It would be kind of cool if I didn’t just meet all my romantic/sexual partners on OkCupid so, er, if I know you IRL and you want to ask me out then please do that. But I’m kind of at peace with the fact that the internet is my medium. Although it’s a bit dry at the moment and I feel like I’ve exhausted the men of OkCupid (literally and metaphorically) and the women never like me very much anyway, I still have hope that the pool will refill itself.

Not gonna lie, I think it’s kind of cool that my boyfriend and I were brought together by a robot.

Image taken from Flickr under Creative Commons license.

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Trouble in paradise.

In my last post I wrote about how it’s not all that difficult to be in an open relationship. This one’s about lying awake at night, worrying about your open relationship.

This is not a post about catfights and girl-on-girl hate. It’s not a post about female jealousy. It’s about the terrifying and isolating realisation that I didn’t like my boyfriend’s other girlfriend.

Some Personal Stuff

He met her in the same week he met me. I always felt we were on even footing, and I really liked that idea. It was important to me to believe everyone was separate, equal and happy. An important part of the way I conceived the relationship was the understanding that what happened in his relationship with someone else had nothing to do with me. That it was happy on its own terms and not happy because it felt superior to my relationship.

We’d been together for about 4 months when the feeling began to creep over me that maybe to her, I wasn’t so separate and equal after all.

I had never met her, and to this day have only met her once. But, petty as it sounds, I began to feel that she was trying to assert her importance against me. I felt that she wanted to be recognised as more important than me. That she wanted to be at the forefront of everyone’s mind as his girlfriend, at my expense. I wondered what I’d done to make her feel that she needed to do that. Unless you’re trying to argue about feminism with me on Twitter, I’m an extremely, almost embarrassingly polite person. I conduct all my relationships with a near-paranoid consideration for other partners. I ask how they are, I want them to be well-looked-after and I want them to feel like I’m with them, rather than against them. There is no advantage to existing in opposition to someone who basically wants the same thing as me.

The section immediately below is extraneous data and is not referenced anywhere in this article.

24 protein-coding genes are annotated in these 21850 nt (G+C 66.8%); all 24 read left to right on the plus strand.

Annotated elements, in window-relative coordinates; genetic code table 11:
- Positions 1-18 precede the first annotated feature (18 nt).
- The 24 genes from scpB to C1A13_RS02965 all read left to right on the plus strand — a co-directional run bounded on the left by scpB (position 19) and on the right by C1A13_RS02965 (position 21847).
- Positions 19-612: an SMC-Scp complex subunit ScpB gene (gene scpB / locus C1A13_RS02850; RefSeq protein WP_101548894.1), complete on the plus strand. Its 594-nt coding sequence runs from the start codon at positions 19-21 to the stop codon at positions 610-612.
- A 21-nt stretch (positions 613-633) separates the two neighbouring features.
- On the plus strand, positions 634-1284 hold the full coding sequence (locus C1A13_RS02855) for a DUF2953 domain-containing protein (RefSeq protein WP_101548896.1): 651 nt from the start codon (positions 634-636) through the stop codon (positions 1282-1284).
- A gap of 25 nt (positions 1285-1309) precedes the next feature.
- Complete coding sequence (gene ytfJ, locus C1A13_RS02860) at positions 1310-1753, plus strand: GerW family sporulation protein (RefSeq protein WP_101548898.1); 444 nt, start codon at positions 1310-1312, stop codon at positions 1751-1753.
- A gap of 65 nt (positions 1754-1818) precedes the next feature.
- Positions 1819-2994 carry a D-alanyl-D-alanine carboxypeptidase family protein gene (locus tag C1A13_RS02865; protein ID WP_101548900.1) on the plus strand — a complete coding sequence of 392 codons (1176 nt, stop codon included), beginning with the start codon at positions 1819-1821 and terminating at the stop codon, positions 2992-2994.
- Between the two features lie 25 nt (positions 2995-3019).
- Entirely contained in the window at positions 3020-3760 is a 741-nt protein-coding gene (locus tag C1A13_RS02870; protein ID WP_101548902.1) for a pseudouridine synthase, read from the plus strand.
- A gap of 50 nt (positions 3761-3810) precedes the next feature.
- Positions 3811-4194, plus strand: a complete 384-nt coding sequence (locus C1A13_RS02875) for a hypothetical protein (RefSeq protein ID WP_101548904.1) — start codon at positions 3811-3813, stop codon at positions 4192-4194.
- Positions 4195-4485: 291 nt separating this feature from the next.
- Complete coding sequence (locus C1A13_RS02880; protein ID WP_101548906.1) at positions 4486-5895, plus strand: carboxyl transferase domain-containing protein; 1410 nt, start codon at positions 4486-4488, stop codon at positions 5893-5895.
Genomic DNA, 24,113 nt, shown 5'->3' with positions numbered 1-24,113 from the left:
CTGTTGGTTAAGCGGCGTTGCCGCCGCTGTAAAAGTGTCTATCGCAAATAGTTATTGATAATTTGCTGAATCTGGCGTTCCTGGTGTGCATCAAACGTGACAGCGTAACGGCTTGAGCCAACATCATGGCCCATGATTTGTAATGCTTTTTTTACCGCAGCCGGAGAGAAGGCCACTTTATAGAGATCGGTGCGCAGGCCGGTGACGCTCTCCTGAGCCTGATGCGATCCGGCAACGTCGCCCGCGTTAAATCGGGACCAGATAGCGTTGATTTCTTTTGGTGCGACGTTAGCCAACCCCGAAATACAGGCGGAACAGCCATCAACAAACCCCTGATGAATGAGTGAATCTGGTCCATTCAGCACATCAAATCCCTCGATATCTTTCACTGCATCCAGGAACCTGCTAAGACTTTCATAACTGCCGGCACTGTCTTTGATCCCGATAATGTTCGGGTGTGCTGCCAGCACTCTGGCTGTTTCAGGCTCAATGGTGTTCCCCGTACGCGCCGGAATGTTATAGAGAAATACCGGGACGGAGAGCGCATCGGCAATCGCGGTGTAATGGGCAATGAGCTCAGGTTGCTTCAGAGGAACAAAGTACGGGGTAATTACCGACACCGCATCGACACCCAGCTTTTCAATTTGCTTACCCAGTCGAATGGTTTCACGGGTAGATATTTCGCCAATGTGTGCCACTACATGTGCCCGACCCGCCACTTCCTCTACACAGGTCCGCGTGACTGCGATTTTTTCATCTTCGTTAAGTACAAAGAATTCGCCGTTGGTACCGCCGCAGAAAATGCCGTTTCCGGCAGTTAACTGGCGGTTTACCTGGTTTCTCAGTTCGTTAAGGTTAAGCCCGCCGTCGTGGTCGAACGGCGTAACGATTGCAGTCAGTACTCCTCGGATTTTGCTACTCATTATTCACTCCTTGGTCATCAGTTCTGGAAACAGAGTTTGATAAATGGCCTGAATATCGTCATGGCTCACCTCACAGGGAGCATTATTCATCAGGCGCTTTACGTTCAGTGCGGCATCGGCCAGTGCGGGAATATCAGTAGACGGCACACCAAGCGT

This feeling of being slyly undermined via ~a popular social networking site~ coincided with the realisation that I found some of her… shall we call them ‘politics’ or ‘ethics’… troublesome. I ran an anecdote past a couple of friends whose opinions I trust and they were just as shocked and weirded out as I was. In the most basic terms, she struck me as a mean person. And a mean person who was trying to make me feel small.

I stewed in my unhappiness for a couple of weeks, gritting my teeth when he mentioned her until it felt too much. At the bus stop, in the rain, on our way home after a night out, I confessed.

I felt guilty for speaking up because by speaking up, I became the aggressor. I was rocking the boat. If I said nothing, then I wouldn’t look bad. I wouldn’t look like I was making trouble. But I couldn’t keep it up. I would literally lay awake at night wondering what I’d done to make her feel like she needed to make me sad. So I spoke, and, because my boyfriend is a kind and generous person, he understood.

In the beginning, I pushed him a little bit. I wanted to know if he’d noticed her weird behaviour too, so I remember being slightly drunk, on the top deck of the bus saying ‘DO YOU REALLY NOT KNOW WHAT I’M TALKING ABOUT? YOU CAN’T THINK OF ANYTHING SHE’S DONE THAT I MIGHT BE UPSET ABOUT?’ until he quietly mumbled something about Facebook. Knowing it wasn’t all in my head was a huge relief. I explained how sorry I was and how guilty I felt about falling into the one trap I didn’t want to fall into. I told him how I never wanted her to feel like she needed to act up or prove she was important and that I wasn’t sure how it had come to this. He said he wished he’d introduced us in real life, and earlier on, so we ‘understood each other better’. We both knew it was too late. I was angry and stressed but I didn’t issue any ultimatums. There wasn’t even a hint of pressuring him into choosing who he cared more about. I just needed to tell him she was making me feel unhappy and anxious. I guess that’s my one ‘lesson’ from this experience: the thing I know I did right is never, ever saying ‘it’s her or me’. Getting it off my chest was enough. Stating my case, on its own terms, was enough. Being listened to was enough. Being told no, I wasn’t being paranoid, was enough.